Monthly Archives: October 2015


Author: Ron Rash
Genre: Historical Fiction
Rating: 3 out of 5 stars

Serena is a tale of the Pemberton’s, a recently married couple, making their way to the top of the timber supply chain in North Carolina in the Appalachia mountain range. Although Serena is a sophisticated woman, this rugged living isn’t new compared to her Colorado past, and is actually quite a suitable environment for a woman like her. She has no problem taming an eagle to hunt rattle snakes, riding the stretches of the Pemberton’s destructed land, or even instructing her husband to kill a man in front of all the passengers at a train station. That of which she took unreasonable pride in.

Yes, Serena is not your typical woman. She is fierce, greedy, mystifying, addictive, and, least we not forget the most important, evil. This novel follows the relationship of the Pembertons and Serena’s unveiling from George (the husband) and Rachel’s (the unfortunate previous perversion toy of George’s who bears his illegitimate child) perspective. Ultimately, the Pembertons become a power couple, destroying anything that tries to block their path to a deceiving greatness.

While this novel was entertaining, it didn’t quite do it for me to make it above a three star rating. I think those reasons could be blamed for what I thought was a predictable and “roll your eyes” ending and the pace of the book is a little slow. I also think that the summary on the back of the book gives you way too much information. Pretty much all the plot is on the back up to the last chapter…so don’t read that if you do plan on picking this one up. Other than that, the characters are enigmatic and highly interesting. I also enjoyed a different perspective on deforestation and the national park movement from that time period.

If you’re in the mood for a darker, raw, and character driven historical novel, this may be a good one to try out. Otherwise, keep on looking!


The sounds of the highway grew distant as the group climbed the hill towards the old town cemetery. There was still a good amount of time before dawn and the pace began to slow as they neared.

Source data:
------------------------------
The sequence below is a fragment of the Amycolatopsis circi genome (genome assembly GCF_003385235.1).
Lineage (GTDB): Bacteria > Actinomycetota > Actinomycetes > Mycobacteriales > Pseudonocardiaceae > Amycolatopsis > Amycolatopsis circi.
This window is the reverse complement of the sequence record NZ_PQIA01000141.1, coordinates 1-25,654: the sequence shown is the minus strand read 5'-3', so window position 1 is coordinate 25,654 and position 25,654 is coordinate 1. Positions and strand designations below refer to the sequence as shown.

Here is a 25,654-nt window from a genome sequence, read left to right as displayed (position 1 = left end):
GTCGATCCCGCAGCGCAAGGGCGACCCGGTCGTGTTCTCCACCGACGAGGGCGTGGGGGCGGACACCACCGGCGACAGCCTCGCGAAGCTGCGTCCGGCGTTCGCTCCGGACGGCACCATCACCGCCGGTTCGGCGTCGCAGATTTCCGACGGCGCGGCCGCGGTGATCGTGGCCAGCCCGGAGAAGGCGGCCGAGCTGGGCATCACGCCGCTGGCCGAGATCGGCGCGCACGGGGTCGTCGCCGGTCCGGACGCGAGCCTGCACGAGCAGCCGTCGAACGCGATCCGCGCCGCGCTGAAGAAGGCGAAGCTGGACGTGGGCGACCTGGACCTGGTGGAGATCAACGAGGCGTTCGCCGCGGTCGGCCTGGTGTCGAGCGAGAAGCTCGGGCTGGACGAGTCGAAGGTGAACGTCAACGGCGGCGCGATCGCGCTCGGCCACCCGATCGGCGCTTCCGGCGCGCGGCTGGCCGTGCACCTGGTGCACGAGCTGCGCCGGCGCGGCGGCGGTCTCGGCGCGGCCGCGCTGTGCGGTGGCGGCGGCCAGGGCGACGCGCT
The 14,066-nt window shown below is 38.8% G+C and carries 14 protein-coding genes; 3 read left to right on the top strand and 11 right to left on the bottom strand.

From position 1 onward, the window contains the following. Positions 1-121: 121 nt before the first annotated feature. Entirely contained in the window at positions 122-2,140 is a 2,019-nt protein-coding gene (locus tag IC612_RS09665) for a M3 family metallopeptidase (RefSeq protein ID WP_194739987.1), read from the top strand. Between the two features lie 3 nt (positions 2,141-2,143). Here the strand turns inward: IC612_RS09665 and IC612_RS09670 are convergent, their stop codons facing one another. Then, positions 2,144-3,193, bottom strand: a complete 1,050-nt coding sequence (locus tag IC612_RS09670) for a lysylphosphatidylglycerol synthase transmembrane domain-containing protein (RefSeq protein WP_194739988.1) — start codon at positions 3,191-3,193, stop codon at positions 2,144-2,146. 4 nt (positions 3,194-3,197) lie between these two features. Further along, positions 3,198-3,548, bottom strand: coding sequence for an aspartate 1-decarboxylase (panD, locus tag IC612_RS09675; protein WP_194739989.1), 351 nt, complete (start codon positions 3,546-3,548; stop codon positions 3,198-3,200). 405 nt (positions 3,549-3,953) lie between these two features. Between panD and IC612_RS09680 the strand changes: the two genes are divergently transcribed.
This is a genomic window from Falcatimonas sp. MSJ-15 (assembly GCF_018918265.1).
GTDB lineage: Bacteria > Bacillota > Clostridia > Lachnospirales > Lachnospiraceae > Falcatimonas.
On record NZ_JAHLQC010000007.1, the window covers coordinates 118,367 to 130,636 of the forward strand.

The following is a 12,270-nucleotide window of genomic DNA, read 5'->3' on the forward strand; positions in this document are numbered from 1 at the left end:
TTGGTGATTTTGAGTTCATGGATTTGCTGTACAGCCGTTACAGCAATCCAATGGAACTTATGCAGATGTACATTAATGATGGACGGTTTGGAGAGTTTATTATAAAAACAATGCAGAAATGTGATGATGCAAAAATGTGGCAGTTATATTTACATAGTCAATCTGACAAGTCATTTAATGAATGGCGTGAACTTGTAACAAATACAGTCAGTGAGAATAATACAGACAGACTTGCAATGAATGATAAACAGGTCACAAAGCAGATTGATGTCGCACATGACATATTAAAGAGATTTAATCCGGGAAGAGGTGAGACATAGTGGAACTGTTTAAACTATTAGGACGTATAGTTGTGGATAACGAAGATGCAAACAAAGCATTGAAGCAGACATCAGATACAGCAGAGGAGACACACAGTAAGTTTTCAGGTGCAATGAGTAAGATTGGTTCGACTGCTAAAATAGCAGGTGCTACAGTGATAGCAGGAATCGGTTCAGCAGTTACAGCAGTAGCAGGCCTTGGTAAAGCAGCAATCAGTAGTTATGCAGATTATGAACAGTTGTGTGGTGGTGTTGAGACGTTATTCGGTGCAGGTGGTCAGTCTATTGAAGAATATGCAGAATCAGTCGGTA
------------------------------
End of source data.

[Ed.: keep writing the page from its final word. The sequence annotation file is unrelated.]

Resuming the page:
Francis always looked forward to this evening, for it only occurs one time a year. It always felt good to stretch out the soul and wonder about their old stomping grounds, seeing all the new faces. So many things had changed over the years, it was hard to believe that it once had been called home.

“You should of seen that girl’s face. White as ash, she was, hah!” Pete jousted to the group. “She kept on rubbing her eyes, then pulled a blanket tight around her. Like that would help!”

Gretchen chuckled. “Flicking the lights is always a good trick. I myself preferred slamming doors this year. It always gives cozy couples a good jostle.” She gave a little smile, wrinkling her nose.

“I just stuck with my old haunts this year.” Charles added, his broad shoulders towering above everyone else. Age hadn’t taken anything from his stature. “It’s nice to see some of my old favorites; little Amelia is already married with two of her own now.”

Francis circled his foot on the ground. “It is good to see some new views,” added Francis. “I do get bored with our usual one.”

The group echoed a resounding “Humph” in agreeance, each wearily looking from one another. The chatter began to quiet as they stood.

“Well, I thought this night was awesome!” The young (if fifty may be called young to your age) man, John, spoke up easing the mood. It was only his first year. Francis had never seen a bigger grin.

“Get some good screams, did you?” asked Pete.

John laughed, “Some of those and some funny incidents, too. I managed to tip a few drinks on some unsuspecting dates.”

Everyone laughed.

“There’s a new twist to this day,” said Gretchen.

They finally crested the wooded hill that opened to the wide high prairie holding the cemetery. Below them, the dulling lights of the city rolled onward into the dwindling night.

“All,” announced Pete. “Until next year, my friends.”

Everyone nodded, uttering little words of farewell to one another.

Francis waited back, watching for a glimpse of the rising sun. The hint of a red gleam braced the far horizon, hinting at its approaching return. He gave a quick salute to the awakening world and then wisped back into the ground that held his world that stirred beneath it.